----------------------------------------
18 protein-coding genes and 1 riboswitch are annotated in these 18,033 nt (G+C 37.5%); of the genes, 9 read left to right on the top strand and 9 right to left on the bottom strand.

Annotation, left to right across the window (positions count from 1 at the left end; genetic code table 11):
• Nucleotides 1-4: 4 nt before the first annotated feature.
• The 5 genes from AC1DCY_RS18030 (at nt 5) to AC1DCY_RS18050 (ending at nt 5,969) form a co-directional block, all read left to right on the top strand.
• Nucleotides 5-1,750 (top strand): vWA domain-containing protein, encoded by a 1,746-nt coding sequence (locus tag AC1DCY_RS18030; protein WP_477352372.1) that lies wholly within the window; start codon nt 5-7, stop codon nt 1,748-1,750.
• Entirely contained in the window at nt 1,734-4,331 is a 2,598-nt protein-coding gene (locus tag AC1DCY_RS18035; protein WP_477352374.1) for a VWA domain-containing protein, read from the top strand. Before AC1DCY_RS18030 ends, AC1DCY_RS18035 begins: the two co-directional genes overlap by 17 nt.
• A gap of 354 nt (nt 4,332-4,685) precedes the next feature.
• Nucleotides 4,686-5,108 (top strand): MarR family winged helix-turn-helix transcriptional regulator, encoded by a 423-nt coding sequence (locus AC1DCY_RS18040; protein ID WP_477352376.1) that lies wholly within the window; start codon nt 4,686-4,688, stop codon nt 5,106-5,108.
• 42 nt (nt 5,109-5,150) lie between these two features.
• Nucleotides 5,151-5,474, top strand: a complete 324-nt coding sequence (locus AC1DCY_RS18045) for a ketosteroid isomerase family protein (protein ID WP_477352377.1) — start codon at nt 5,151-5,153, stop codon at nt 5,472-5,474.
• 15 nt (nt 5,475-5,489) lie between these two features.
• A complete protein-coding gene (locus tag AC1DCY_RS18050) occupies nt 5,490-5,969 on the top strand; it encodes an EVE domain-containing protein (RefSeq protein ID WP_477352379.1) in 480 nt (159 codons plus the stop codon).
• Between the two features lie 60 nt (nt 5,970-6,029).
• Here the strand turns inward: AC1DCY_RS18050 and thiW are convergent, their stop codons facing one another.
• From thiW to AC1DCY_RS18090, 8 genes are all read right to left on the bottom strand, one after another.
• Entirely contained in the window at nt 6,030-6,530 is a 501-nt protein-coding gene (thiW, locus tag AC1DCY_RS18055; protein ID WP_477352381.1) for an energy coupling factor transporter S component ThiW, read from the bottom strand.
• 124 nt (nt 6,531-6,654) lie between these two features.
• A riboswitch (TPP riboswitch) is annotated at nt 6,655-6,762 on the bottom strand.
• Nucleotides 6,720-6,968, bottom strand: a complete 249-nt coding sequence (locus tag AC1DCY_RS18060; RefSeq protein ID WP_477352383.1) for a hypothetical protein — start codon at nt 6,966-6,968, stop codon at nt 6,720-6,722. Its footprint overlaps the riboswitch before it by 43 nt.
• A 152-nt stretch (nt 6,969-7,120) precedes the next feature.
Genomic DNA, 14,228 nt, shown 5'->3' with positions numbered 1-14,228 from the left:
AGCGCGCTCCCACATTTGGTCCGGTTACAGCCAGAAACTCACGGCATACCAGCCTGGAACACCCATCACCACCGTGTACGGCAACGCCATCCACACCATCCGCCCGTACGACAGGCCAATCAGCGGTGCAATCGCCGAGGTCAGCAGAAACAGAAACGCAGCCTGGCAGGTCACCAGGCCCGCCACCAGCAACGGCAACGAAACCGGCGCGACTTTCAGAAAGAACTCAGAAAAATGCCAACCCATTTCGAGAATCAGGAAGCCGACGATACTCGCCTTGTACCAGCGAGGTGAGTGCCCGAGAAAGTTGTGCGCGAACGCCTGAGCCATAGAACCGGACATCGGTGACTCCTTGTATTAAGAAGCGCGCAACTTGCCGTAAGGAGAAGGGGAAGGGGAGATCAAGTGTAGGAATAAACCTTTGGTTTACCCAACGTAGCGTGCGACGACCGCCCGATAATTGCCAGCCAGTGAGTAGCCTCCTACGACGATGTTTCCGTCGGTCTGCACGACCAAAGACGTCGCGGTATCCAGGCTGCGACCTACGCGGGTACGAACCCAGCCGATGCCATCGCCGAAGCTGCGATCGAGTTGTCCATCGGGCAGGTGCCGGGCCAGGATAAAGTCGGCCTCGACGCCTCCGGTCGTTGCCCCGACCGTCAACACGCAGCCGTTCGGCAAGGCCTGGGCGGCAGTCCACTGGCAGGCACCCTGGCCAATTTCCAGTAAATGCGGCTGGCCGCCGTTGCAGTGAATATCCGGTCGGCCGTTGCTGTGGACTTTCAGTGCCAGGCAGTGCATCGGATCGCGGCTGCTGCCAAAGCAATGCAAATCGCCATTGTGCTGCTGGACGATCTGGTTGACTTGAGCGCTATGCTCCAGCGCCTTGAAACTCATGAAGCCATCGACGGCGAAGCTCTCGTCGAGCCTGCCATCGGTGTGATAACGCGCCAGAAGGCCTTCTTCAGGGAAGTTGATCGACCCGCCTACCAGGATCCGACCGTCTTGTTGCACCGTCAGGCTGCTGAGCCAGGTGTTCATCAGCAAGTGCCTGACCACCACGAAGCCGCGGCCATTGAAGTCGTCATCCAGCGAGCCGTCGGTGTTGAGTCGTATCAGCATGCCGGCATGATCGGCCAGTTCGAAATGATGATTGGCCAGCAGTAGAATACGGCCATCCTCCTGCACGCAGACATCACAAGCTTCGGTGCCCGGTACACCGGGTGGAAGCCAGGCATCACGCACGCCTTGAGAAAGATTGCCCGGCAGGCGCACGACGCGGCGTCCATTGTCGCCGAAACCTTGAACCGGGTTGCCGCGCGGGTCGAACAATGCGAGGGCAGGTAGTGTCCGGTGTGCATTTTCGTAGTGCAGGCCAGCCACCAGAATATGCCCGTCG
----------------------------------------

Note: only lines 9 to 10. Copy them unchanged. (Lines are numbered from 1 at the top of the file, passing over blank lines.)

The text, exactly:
• 42 nt (nt 5,109-5,150) lie between these two features.
• Nucleotides 5,151-5,474, top strand: a complete 324-nt coding sequence (locus AC1DCY_RS18045) for a ketosteroid isomerase family protein (protein ID WP_477352377.1) — start codon at nt 5,151-5,153, stop codon at nt 5,472-5,474.